High Point: After School 2023-2024

Childcare Room, High Point Community Center, 6920 34th Ave. SW

Jefferson: After School 2023-2024

Hasselberg Hall, Jefferson Community Center, 3801 Beacon Ave. S.

John Muir: After School 2023-2024

Rainier Community Center, 4600 38th Ave. S

Lafayette: After School 2023-2024

Hiawatha Community Center, 2700 California Ave. SW

Magnolia: After School 2023-2024

Blaine Gym, Magnolia Community Center, 2550 34th Ave. W.

Rainier Beach: After School 2023-2024

Pool Childcare Room, Rainier Beach Community Center, 8825 Rainier Ave. S.

Rainier CC: After School 2023-2024

Multipurpose Room, Rainier Community Center, 4600 38th Ave. S.

Van Asselt: After School 2023-2024

After School Room, Van Asselt Community Center, 2820 S. Myrtle St.

See the entire list on Seattle Parks and Recreation’s website.

Promotional graphic for Sonic Guild Seattle featuring the Class of 2023 grant recipients, with a central logo and a collage of images representing diverse musical acts such as All Star Opera, Black Belt Eagle Scout, BYLAND, LIV†, Maya Marie, MONSTERWATCH, Richard Simeonoff, Tekla Waterfield & Jeff Fielder, Terror/Cactus, and TeZATalks.
(Image courtesy of Sonic Guild.)

10 Seattle Musicians Receive $100,000 in Grant Funding From Sonic Guild

Ten Seattle-area artists have received $10,000 each in unrestricted grant support from Sonic Guild Seattle, a nonprofit that was established in 2020 to help support the local music scene. The grant is intended to support the development of each artist’s music career and will culminate in a celebratory show on Saturday, Feb. 17, featuring current and past Sonic Guild artists. The show takes place at The Triple Door in Seattle, and tickets go on sale at 9 a.m. on Nov. 20 via the Sonic Guild website. All proceeds from the event go to support the 2024 grant pool.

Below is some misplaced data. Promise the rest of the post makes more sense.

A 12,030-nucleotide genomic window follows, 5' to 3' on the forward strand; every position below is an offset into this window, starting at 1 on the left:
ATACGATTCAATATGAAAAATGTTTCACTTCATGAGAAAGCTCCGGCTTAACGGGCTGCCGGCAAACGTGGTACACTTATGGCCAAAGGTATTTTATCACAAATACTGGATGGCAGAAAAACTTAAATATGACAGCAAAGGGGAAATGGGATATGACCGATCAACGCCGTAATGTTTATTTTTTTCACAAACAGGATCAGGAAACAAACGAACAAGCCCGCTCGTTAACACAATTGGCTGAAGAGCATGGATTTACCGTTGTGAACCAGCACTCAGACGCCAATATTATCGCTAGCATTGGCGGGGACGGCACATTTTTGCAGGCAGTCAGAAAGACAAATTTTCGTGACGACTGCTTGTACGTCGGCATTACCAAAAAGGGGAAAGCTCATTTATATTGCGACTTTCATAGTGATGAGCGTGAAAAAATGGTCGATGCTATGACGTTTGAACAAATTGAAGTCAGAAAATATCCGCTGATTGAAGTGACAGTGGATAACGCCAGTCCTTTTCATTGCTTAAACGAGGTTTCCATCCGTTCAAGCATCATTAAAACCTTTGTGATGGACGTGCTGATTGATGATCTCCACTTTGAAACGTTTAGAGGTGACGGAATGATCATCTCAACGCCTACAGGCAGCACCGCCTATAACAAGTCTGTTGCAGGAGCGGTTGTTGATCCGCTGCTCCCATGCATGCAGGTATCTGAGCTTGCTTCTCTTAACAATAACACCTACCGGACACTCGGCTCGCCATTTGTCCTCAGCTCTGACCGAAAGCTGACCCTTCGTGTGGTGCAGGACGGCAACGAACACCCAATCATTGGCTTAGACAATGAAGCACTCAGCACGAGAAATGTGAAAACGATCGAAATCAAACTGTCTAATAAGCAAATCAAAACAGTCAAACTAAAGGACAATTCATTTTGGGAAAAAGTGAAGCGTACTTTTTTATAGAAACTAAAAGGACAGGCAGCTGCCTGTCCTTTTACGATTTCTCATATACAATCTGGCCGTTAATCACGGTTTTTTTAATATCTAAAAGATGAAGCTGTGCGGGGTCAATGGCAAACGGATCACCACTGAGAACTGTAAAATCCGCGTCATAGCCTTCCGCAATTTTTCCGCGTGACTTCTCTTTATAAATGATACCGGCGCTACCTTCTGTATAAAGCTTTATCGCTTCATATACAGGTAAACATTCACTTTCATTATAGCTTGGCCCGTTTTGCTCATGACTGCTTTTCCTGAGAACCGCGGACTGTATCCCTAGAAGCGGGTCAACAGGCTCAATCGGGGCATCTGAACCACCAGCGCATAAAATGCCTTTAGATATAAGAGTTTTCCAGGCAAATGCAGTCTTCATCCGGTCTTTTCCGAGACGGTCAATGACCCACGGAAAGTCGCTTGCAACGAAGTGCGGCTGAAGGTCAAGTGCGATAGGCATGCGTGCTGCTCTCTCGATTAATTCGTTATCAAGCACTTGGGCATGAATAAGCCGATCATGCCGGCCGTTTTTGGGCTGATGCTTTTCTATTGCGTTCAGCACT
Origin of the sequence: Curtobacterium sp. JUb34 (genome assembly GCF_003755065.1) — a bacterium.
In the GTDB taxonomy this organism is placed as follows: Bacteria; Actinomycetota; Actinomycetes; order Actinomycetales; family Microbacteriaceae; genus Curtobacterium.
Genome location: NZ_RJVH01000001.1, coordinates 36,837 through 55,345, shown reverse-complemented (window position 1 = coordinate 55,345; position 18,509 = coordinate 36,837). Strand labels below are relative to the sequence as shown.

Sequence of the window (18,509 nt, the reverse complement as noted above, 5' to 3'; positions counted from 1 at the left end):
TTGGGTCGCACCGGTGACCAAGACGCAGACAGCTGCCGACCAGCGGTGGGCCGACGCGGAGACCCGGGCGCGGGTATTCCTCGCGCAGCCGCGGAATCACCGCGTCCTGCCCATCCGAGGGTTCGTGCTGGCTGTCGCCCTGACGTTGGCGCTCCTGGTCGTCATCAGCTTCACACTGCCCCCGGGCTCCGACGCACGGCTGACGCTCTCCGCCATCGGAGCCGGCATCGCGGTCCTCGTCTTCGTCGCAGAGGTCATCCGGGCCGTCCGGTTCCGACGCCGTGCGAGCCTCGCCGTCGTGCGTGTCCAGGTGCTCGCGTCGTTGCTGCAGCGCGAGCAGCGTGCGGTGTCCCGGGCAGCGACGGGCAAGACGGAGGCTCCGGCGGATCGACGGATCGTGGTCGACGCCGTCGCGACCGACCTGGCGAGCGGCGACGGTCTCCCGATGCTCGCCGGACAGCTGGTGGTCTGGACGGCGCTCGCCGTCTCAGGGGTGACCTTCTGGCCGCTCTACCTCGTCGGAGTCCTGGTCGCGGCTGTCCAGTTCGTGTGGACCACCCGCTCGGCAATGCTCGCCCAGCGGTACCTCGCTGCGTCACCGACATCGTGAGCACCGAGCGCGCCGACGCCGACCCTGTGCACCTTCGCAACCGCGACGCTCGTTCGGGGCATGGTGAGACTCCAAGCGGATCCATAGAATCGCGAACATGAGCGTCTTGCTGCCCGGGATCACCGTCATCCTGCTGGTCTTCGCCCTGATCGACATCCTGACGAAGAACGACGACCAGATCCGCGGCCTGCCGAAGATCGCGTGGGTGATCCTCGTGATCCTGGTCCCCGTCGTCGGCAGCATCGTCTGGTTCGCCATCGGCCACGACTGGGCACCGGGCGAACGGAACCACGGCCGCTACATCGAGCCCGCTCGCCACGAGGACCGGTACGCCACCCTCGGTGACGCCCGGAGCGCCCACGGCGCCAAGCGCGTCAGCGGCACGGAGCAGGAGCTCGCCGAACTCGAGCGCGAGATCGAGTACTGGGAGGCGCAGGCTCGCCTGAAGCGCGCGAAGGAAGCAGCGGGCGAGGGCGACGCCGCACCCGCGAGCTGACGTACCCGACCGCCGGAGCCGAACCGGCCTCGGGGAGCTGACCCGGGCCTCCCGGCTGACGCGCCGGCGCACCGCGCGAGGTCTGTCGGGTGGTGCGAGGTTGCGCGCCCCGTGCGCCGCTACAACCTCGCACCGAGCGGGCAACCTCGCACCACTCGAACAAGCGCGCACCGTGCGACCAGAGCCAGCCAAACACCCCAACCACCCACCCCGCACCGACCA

Formerly known as Black Fret, Sonic Guild has contributed over $4 million to musicians in grants and direct payments since 2013. The project operates on a membership model and has outlets in other cities.

Musicians who have received funding in Sonic Guild’s 2023 grant cycle include the following individuals:

Those who wish to join Sonic Guild or learn more about its projects can visit the Sonic Guild website.

Vee Hua 華婷婷 (they/them) is a writer, filmmaker, and organizer with semi-nomadic tendencies. Much of their work unifies their metaphysical interests with their belief that art can positively transform the self and society. They are the editor-in-chief of REDEFINE, a co-chair of the Seattle Arts Commission, and a film educator at the interdisciplinary community hub, Northwest Film Forum, where they previously served as executive director and played a key role in making the space more welcoming and accessible for diverse audiences. After a recent stint as the interim managing editor at South Seattle Emerald, they are moving into production on their feature film, Reckless Spirits, which is a metaphysical, multilingual POC buddy comedy. Learn more about them at

The South Seattle Emerald website contains information and content supplied by third parties and community members. Information contained herein regarding any specific person, commercial product, process, or service by trade name, trademark, manufacturer, or otherwise, does not constitute or imply its endorsement, recommendation, or favoring by the South Seattle Emerald, its directors, editors, or staff members.